As we head into Mother’s Day amid Mental Health week, try asking working women, particularly working mothers, if they are feeling good and doing okay. They are very far from okay.
(OTTAWA) – September 30, 2021 – Today marks Canada’s first National Day for Truth and Reconciliation. It is a day of introspection and sorrow, and a critical reminder that the work of reconciliation is not confined to a mere 24 hours – it is an ongoing process that we must commit to every single day. We urge all businesses to consider how they can play a role.
With the last residential school closing as recently as 1996, we must recognise this is much closer to a contemporary issue than an historical one. We must never relegate the traumatic experience of so many Indigenous people to simply a “chapter” in Canada’s history. The legacy of residential schools lives on, and remains symptomatic of a system that, to this day, does not ensure Indigenous peoples can fully share in our society and our economy.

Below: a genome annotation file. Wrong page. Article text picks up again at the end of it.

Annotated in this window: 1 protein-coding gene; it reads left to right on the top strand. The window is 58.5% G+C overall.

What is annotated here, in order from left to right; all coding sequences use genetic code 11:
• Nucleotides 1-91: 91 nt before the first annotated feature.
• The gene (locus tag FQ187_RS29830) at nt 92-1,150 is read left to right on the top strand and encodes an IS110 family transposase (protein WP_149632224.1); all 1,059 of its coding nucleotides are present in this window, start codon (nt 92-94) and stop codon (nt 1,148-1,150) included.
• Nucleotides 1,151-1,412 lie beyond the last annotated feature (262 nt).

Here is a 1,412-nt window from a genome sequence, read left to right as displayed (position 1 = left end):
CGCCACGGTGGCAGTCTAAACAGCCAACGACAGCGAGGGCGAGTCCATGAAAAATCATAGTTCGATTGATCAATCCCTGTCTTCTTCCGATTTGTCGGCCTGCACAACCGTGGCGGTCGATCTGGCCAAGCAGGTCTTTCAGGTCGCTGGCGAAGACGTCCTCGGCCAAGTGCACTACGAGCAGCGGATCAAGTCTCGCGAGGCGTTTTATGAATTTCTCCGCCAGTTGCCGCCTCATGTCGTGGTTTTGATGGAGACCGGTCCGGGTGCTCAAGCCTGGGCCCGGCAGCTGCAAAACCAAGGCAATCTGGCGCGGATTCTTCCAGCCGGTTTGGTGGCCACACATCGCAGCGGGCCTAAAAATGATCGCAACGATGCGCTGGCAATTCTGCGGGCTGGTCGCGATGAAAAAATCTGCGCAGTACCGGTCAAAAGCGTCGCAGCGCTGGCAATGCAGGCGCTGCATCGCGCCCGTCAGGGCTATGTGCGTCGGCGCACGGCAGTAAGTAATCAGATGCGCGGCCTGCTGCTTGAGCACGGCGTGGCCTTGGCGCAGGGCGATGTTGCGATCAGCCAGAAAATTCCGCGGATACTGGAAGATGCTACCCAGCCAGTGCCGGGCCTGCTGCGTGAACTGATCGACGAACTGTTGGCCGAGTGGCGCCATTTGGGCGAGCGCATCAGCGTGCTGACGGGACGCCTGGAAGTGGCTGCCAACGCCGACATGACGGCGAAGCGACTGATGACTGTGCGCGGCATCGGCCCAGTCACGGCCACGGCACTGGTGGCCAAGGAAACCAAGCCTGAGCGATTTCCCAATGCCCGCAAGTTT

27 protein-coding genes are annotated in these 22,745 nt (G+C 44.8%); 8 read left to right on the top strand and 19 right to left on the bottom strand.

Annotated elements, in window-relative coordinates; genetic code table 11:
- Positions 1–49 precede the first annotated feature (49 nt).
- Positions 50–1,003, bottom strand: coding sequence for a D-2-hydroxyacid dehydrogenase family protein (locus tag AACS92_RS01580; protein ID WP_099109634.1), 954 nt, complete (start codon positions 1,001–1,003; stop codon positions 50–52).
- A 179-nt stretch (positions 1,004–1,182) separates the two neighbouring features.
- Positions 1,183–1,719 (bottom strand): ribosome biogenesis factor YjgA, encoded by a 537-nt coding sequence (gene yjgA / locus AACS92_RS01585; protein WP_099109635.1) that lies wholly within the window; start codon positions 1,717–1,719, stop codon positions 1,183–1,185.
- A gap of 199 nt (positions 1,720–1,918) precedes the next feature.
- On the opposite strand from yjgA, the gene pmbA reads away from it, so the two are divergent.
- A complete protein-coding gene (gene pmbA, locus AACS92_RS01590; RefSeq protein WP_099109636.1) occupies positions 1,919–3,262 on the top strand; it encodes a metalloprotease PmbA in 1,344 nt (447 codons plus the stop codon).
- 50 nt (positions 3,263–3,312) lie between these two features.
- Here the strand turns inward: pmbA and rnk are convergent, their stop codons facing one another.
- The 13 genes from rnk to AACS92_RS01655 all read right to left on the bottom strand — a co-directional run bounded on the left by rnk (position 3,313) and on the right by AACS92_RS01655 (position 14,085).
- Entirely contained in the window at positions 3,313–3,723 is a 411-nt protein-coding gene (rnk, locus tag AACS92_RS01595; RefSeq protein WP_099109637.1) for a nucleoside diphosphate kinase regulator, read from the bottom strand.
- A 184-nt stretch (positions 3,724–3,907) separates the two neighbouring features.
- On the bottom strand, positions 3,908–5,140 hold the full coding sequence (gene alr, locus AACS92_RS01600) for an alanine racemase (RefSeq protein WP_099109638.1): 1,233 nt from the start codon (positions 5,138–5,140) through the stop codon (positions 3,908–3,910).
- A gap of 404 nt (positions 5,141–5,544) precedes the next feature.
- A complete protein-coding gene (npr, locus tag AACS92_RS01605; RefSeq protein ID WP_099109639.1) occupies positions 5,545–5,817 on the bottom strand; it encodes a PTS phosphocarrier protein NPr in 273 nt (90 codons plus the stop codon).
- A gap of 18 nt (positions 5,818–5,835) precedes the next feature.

The work of reconciliation and nation-to-nation building must continue, and we believe economic reconciliation remains an important part of the journey. For our part, the business community has much work to do to make the Truth and Reconciliation Commission’s call to action #92 a reality. Ongoing reflection, education, consultation with Indigenous-led organizations and leaders, and promoting good relationships and economic reconciliation with Indigenous peoples throughout Canada must remain our priorities.
On the National Day for Truth and Reconciliation, our focus will be on listening, on taking the time to honour the lost children and survivors of residential schools, their families, and all the affected communities, and on reaffirming our commitment to the necessary steps on the path to making matters right.
Hon. Perrin Beatty, P.C., O.C.
President and Chief Executive Officer
Canadian Chamber of Commerce